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Flaws aside, 'Disney Infinity 3.0' offers Star Wars and seemingly endless game options
Chewbacca, Luke, C3PO, R2-D2, Leia and Han are part of "Disney Infinity 3.0." - photo by Jeff Peterson
There is an unmistakable jack of all trades quality to Disney Infinity 3.0, the latest entry in the popular toys-to-life genre.

The game, published by Disney Interactive and developed by Salt Lake Citys own Avalanche Software, is so ambitious in trying to do as many different things as possible that it doesnt really excel at any one of them. Its creation tools arent as streamlined as something like Super Mario Maker. Its third-person shooter elements arent as functional as Splatoon. Its racing isnt as deep as Mario Kart. And with gameplay based around figures that cost around $14 a pop, it can be a tad pricey.

But on the flip side, it manages to make all of those styles of gameplay (and so many more) available in a single, seemingly inexhaustible package geared towards families.

What other game lets a player go from fighting off Aladdins palace guard to zipping around the forests of Endor with Buzz Lightyears jetpack to forcing a gang of Disney Channel has-beens to plant a field of crops? Disney Infinity 3.0 offers a virtually endless amount of stuff to do, all set in worlds from Disneys almost 100-year history of classic titles.

The big draw this time around is, of course, the inclusion of Star Wars content. That, along with some nice technical improvements over the previous two games, makes this the best version of the Disney Infinity series interactive "toy box" concept to date.

The game breaks down into two main parts. First of all, there are the "playsets" five- to 10-hour expansion games that take place in specific movie worlds. There are several playsets either already available or announced, but the one that comes bundled with the standard Disney Infinity 3.0 starter pack is the Star Wars: Twilight of the Republic playset, which allows gamers to control any of the Star Wars figures on an adventure set across familiar planets from the prequel trilogy.

Twilight of the Republic isnt the immersive, cinematic experience aimed at hardcore gamers that EAs Star Wars: Battlefront promises to be later in the year. But for something aimed at gamers of all ages, its still a lot of fun, thanks in part to a revamped fighting system (courtesy of Devil May Cry developer Ninja Theory). Its completely possible to button-mash all the way through the story, but for those looking to take down droids with a little more finesse, the improved combo system allows for a much deeper, more enjoyable experience that looks pretty cool to boot.

Different characters also play differently and have unique special moves, which might be a good excuse to plop down a few extra Benjamins to buy a Yoda or Luke Skywalker toy or, when he becomes available, Darth Vader.

Although the main storyline only lasts a few hours, there are plenty of accomplishments to unlock and side quests to keep completists coming back for more.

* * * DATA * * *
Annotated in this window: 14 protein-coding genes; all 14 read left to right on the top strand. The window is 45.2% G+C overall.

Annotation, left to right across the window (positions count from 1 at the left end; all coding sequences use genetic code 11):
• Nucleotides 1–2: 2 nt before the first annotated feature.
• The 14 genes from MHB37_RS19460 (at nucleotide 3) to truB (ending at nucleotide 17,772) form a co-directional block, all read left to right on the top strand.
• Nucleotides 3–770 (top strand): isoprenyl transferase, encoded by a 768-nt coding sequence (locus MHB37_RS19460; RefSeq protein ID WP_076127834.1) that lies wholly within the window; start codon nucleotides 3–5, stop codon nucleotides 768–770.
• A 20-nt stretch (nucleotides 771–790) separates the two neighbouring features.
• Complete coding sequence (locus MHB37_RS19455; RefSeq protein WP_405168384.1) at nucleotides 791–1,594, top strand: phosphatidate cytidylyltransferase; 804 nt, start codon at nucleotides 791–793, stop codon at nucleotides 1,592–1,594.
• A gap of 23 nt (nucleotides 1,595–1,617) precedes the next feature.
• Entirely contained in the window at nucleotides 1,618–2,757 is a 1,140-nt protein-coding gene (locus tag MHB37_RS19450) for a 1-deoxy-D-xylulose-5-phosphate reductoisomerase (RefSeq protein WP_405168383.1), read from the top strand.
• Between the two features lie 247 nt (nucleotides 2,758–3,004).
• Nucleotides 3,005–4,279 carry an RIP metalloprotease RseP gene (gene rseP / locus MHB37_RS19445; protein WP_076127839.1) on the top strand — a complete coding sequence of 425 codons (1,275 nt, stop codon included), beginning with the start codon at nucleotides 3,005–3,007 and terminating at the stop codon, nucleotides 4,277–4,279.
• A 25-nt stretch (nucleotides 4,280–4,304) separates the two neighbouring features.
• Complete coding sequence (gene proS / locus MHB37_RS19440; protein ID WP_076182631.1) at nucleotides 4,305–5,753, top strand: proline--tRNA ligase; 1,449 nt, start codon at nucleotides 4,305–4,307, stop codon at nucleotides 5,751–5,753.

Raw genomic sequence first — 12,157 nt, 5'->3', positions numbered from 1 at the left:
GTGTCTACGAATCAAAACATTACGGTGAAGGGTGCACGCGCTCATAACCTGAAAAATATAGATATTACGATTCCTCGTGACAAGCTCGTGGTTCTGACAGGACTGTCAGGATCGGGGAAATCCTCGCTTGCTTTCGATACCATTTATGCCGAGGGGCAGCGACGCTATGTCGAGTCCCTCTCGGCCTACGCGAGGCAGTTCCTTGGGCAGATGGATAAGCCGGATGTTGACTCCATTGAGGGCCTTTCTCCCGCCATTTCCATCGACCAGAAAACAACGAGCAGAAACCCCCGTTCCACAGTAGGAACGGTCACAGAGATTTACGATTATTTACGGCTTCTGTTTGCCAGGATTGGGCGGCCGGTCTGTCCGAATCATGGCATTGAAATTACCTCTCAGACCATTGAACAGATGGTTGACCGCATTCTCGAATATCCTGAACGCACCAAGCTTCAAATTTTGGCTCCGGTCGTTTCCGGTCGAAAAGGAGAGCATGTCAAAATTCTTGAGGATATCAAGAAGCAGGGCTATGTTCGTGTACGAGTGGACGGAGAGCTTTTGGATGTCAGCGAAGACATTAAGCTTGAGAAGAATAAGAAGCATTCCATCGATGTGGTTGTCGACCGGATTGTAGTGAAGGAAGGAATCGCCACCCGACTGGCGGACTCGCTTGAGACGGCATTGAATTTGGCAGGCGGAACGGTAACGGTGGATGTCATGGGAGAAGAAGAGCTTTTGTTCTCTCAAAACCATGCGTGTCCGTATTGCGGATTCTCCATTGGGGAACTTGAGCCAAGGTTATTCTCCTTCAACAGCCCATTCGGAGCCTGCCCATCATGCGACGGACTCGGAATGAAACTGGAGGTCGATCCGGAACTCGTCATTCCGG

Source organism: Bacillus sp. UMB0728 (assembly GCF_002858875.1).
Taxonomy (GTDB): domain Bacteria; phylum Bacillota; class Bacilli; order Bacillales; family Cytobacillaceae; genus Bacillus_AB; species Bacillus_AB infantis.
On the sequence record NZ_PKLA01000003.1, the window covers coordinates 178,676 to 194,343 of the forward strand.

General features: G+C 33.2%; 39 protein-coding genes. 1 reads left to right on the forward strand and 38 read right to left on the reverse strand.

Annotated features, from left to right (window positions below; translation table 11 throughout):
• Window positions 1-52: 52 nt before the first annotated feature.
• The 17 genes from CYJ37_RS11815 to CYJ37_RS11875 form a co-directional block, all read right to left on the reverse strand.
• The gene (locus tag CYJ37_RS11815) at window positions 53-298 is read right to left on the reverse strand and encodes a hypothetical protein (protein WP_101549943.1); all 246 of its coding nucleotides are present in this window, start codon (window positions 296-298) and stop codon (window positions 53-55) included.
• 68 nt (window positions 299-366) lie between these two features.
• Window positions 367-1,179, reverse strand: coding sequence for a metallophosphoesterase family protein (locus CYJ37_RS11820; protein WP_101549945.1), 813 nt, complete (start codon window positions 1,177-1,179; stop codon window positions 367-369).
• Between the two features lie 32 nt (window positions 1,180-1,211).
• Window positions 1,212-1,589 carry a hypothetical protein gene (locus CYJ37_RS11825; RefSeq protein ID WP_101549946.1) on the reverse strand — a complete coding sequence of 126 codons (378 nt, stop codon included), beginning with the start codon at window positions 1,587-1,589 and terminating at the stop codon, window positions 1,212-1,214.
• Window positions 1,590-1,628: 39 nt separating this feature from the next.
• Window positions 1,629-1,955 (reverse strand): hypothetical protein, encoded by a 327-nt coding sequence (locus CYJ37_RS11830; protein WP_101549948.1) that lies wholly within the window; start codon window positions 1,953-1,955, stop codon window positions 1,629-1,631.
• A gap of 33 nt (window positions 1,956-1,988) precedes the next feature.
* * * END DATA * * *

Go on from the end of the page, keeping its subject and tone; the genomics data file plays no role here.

The other part of Disney Infinity 3.0 the main part is the Toy Box, including the Toy Box Hub, which functions, basically, as an extended tutorial for everything the non-playset portion of the game has to offer. The Hub itself is laid out in areas according to specific skills like combat, platformiing, racing, etc. Its easy to spend several hours just roaming around here, finding all the secrets and completing the mini-games, without even delving into some of the more complex things Disney Infinity has to offer.

Where the Infinity part of the title really begins to show, however, is when it comes to level creation. Players can design and publish their own levels using content unlocked throughout the game as well as play those created by other gamers around the world.

Theoretically, that allows for pretty much endless options. However, as with any user-developed content, that doesnt guarantee quality, and there are restrictions on what characters can play specific levels. One of the most popular ones available right now, for instance, requires an Olaf figure from Frozen.

The level creation tools might also be a little too complicated for younger gamers.

Unfortunately, as addictive as Disney Infinity 3.0 is, it does suffer from quite a few technical issues. Some are just minor annoyances (long load times, chugging, etc.). Others, though, are much more problematic. Its not really a surprise to find bugs and glitches in a game so jam-packed with content, but they do take away from the experience.

One glitch, for instance, rendered the main portion of the INterior a house found through the Toy Box Hub that can be customized with new rooms, themed wallpapers and decorations from Disney movies, etc. completely inaccessible, spawning the character instead in some randomly generated limbo with no exit, like some Disney-fied version of Sartre.

Meanwhile, the online multiplayer mini-games in Flynns Arcade seemed like they were perpetually out of order. All but one attempt to join (out of literally dozens) were met with error messages after waiting through sometimes five minutes or more of load screens.

Depending on what a gamer prioritizes, none of these are necessarily game-breaking bugs, but Disney Infinity 3.0 could desperately use a patch or two to fix these issues.

All in all, Disney Infinity 3.0 is a flawed but extremely fun game that makes use of Disneys iconic brands, especially Star Wars, to create an experience that, at its best, is sometimes genuinely kind of magical. Parents be warned, though. Probably the biggest danger with playing this is the temptation to run out and buy all the other "Disney Infinity" figures.

In addition to single-player gameplay, Disney Infinity 3.0 supports local two-player co-op and up to four players online.